I had a conversation with a newer member of our organization the other day. It went something like this…
“I wish to apologize to the group for turning into “The Vanishing Member”. As you know, my business has been severely damaged by a relationship with another company, and all of my time and (also vanishing) energy has been consumed in trying to keep it alive. Since I have so many good people who have supported me, and have so much at stake, even the high calling of Service Above Self has taken a back seat to restructuring and fighting for survival. Quitting is not an option.
I am so sorry to have not lived up to the commitment to the group as I had envisioned last year. I am looking forward, with hope and positive thoughts, to being able to contribute to this fantastic cause in the near future—one way, or another.“
Needless to say, I responded immediately with empathy and understanding; letting him know that this was not the first time I had had a similar conversation with a member.
This is an ongoing challenge in organizations that I have come to refer to as Membership Guilt. The problem with this guilt is that members tend to quit when they feel guilty for not meeting their obligations to the organization. They can’t see beyond the short term. In my example it is easy to see how one could not see past the end of the month or even week.
Similar situations have become recurring phone calls or emails that I receive. “I can’t make the meetings. I feel like I’m letting everyone down. Maybe I should resign until later date.”
For most that later date is…NEVER. Yes a few return, but not as many as one would think or hope for.
What is it that organizations can do to help their members through such guilt?
In a recent article by Robert Grabel, President of Training for Good he writes about the “Golden Rules for Volunteering”. Here he points out two matters that one need consider in a volunteer organization when dealing with someone’s guilt.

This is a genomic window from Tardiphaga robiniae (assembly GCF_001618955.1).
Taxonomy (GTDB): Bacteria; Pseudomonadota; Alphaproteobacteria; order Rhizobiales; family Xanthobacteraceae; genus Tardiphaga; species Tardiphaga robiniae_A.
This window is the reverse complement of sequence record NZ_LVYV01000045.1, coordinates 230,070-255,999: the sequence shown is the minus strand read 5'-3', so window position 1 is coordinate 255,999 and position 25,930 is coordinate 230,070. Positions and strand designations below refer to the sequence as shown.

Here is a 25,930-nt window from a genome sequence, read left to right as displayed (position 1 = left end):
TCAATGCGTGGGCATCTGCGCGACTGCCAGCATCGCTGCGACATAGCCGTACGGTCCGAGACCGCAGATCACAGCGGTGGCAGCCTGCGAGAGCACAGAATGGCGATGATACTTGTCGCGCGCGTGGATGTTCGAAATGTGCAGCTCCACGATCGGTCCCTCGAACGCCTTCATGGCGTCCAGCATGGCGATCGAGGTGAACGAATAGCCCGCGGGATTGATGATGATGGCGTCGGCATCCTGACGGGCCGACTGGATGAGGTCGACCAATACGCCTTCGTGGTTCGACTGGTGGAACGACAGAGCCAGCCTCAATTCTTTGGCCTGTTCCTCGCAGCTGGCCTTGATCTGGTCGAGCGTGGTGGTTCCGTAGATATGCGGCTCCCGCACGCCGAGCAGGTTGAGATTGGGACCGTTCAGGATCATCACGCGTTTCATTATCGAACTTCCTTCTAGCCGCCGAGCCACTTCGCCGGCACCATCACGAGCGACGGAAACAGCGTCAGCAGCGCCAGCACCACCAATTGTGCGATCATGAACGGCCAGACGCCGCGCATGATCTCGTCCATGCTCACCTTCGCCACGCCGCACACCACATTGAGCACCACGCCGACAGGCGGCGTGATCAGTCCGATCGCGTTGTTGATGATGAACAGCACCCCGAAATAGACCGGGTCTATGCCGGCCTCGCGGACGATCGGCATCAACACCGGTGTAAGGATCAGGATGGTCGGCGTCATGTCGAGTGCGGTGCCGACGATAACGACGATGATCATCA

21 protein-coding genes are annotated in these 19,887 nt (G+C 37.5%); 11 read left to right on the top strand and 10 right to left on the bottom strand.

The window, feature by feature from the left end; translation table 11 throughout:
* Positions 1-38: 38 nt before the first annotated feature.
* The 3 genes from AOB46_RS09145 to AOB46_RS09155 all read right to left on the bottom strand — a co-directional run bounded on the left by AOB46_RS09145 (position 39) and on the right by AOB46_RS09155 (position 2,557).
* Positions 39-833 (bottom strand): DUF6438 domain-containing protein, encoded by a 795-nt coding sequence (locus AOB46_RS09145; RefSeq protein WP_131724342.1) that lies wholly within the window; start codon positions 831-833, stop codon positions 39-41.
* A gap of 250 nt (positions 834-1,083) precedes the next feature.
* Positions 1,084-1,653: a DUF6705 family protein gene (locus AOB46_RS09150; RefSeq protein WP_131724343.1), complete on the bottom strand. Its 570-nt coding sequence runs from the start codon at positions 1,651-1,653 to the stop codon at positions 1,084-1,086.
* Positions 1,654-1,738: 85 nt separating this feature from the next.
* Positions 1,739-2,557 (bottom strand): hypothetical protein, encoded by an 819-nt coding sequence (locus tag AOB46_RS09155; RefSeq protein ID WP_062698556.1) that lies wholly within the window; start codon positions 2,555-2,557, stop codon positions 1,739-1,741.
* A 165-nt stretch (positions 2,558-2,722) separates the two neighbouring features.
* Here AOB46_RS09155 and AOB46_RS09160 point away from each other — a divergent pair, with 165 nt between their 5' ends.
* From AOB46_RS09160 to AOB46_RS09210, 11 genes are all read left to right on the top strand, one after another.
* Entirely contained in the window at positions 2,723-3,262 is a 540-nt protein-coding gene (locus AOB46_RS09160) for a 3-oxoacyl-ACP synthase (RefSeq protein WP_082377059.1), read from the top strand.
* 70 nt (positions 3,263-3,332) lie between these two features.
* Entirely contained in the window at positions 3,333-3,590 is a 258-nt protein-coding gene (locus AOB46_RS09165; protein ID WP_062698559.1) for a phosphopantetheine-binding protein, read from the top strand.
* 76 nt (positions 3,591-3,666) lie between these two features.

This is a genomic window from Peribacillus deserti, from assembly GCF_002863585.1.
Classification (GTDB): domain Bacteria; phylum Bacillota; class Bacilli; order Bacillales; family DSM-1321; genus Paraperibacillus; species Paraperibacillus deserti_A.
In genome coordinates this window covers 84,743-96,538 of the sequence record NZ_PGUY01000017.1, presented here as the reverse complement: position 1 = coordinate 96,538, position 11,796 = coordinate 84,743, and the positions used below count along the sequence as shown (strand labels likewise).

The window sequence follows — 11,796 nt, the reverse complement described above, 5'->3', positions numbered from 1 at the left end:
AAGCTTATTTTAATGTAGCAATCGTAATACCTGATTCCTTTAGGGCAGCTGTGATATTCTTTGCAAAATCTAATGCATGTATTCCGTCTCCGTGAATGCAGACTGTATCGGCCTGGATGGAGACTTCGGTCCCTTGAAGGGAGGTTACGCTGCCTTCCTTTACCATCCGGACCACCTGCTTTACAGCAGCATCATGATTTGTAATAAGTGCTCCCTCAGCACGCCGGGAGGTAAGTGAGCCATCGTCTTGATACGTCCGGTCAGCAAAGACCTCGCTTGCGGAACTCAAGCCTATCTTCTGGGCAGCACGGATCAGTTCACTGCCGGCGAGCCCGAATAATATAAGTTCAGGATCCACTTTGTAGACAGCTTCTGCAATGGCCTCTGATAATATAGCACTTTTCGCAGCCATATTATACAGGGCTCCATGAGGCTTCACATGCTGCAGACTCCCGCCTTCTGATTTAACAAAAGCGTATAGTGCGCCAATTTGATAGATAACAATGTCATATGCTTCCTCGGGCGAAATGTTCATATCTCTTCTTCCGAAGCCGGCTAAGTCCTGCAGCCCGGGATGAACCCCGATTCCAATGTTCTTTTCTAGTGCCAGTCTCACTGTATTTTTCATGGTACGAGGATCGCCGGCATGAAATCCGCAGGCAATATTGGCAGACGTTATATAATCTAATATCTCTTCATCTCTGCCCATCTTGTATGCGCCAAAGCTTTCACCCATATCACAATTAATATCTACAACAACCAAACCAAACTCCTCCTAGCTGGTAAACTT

1) Our door is always open, and you are always welcome.
2) Every contribution matters and is valued.
These concepts transfer easily to almost every member based group to which I have been associated.
Are there other avenues to assist here? Certainly! A group can reduced financial obligations for said members, create a Leave of Absence policy, etc. These options sound good, and have been successful in retaining membership. I caution, however, that they should be considered one tool in the toolbox, not your final answer.
I have found that a direct, forward conversation is best. Be honest (following the policies of your group) and tell your member what options are available to them. Perhaps you have the leeway to work with each situation individually? Although the latter statement is helpful, tracking it financially can become burdensome and possibly detrimental to your organization financially.
I find that admitting that one’s business, family, etc. comes first puts the person that you are talking to at ease. In the case of my friend, a simple email telling him that he’s 1) not alone in how he is feeling and 2) that a number of his friends in the group have experienced the same thing throughout their membership put him at ease. It also saved him as a member as he was on the verge of quitting due to his guilt.
And take a guess who showed up at our last meeting?
For additional tips check out “Executive News”, the official Publication of the Ohio Society of Association Executives January/February 2016 issue which you may find helpful.
Scott Brown is the Executive Director of the Columbus Rotary Club in Columbus, Ohio. He has more than 15 years of experience with non-profit and volunteer organizations and can be found on LinkedIn or on his membership blog, membershipmaniac